However, activities with a temporary effect on motivation can deliver meaningful results, and, in fact, these include some of the most commonly used marketing tactics. Things like limited-time offers (driving urgency), discounts or bundled offers (emphasizing value), access to limited edition products (highlighting exclusivity), etc. will all have an impact on the user’s desire to act.

Also in this case, much like in targeting new/broader audiences, it is important to realize that different users will respond differently to the potential campaigns. Therefore, in order to optimize the return on investment, careful segmentation and targeting of users with the right treatment will in many cases be the difference between executing a successful campaign or not.

graph depicting user population with a shift in motivation

Putting It All Together

When you want to understand how a particular initiative on your strategic roadmap will impact the bottom line, you can start to think of the different levers available, their interplay in engaging and acquiring users, and the scale of the potential impact. From there, you must engage the right team of technologists, designers, UX’ers, marketers, product owners, etc. all applying their expertise in a coordinated manner to realize the benefits of executing on your strategy.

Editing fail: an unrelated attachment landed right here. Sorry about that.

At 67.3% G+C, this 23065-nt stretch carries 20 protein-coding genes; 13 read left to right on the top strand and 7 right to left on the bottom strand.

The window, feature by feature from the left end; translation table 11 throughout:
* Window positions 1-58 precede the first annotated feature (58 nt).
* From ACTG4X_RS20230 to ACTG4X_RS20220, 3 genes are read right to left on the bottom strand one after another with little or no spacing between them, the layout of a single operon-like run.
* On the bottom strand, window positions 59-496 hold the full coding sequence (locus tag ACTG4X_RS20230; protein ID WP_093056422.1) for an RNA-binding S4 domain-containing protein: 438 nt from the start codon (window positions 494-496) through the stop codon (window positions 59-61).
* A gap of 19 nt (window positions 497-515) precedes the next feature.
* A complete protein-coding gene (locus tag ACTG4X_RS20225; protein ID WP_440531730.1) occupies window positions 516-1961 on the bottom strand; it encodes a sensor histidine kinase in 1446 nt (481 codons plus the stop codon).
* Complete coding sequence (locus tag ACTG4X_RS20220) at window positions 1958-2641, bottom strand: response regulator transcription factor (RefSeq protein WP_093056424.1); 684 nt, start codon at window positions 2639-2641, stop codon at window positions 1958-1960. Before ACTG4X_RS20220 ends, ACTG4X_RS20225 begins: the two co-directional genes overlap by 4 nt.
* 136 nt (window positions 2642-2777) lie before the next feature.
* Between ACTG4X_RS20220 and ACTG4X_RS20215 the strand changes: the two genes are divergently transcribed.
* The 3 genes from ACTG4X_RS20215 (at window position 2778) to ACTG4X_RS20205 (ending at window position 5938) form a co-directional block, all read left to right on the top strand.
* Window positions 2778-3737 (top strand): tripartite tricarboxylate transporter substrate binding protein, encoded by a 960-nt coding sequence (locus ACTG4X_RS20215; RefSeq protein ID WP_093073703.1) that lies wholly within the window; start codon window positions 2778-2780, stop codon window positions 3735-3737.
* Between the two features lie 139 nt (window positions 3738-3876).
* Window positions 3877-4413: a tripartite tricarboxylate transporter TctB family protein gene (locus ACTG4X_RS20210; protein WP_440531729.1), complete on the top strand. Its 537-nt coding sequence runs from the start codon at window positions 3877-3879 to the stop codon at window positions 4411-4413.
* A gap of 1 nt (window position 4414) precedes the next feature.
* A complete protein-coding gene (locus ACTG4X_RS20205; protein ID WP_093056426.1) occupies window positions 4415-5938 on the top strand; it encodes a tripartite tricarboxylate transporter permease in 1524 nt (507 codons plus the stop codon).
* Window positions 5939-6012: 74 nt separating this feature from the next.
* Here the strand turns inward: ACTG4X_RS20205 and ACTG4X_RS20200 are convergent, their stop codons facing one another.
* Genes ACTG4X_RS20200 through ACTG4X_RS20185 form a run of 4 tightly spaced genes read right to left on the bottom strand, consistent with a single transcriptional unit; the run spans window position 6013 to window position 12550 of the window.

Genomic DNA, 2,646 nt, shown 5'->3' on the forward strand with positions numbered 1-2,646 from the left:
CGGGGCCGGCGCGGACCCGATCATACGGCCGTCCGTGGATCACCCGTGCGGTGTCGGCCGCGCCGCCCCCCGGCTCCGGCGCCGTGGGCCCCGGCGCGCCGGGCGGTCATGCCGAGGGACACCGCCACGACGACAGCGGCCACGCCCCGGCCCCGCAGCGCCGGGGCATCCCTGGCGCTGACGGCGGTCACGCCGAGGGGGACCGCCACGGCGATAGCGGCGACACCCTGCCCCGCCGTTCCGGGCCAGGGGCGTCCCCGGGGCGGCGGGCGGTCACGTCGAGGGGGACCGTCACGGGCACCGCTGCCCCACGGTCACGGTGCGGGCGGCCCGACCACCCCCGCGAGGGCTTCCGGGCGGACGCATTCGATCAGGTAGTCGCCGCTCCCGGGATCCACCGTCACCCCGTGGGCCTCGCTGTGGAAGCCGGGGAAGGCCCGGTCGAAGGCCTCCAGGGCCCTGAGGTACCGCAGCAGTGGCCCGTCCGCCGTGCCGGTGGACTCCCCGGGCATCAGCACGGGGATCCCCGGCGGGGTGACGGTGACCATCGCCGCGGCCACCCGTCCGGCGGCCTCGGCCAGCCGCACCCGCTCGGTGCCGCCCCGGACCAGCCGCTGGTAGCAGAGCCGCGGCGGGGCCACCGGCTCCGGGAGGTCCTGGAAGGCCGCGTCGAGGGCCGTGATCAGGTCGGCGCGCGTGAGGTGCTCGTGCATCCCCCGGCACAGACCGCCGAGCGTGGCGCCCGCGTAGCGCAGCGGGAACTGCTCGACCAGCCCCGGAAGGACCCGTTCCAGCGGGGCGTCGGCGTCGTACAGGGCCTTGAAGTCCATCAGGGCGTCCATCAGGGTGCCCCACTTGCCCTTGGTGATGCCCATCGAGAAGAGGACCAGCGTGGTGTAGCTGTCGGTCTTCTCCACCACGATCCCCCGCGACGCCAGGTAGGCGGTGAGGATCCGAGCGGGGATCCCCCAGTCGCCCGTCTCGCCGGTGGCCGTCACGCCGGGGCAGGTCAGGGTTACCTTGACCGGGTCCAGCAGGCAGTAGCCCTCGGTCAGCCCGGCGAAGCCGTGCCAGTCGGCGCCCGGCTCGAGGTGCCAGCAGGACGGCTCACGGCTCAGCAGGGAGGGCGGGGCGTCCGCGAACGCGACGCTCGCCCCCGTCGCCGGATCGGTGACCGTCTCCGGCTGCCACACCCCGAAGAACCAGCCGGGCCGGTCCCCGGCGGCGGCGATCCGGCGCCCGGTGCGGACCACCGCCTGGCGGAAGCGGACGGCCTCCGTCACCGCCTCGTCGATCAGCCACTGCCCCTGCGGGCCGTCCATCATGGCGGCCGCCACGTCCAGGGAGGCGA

One important underlying principle to all of this is that we will want to make sure we are measuring the impact of our initiatives—this means having the instrumentation and systems in place that will allow us to capture the right level of information, and analyze it in order to understand performance. From this, we will be able to learn and inform future decisions for further improvement.

Finally, depending on the maturity of your digital properties, the sophistication and motivation of your users, and the competitive landscape, these different approaches will yield varying results. For that reason, it is important not only to understand the effects of the strategy, but also to prioritize the right initiatives to maximize the ROI for the enterprise while being able to identify the points at which diminishing returns are reached.

Understanding the potential impact of your digital strategy is just the first stop on the ongoing journey leading to digital excellence.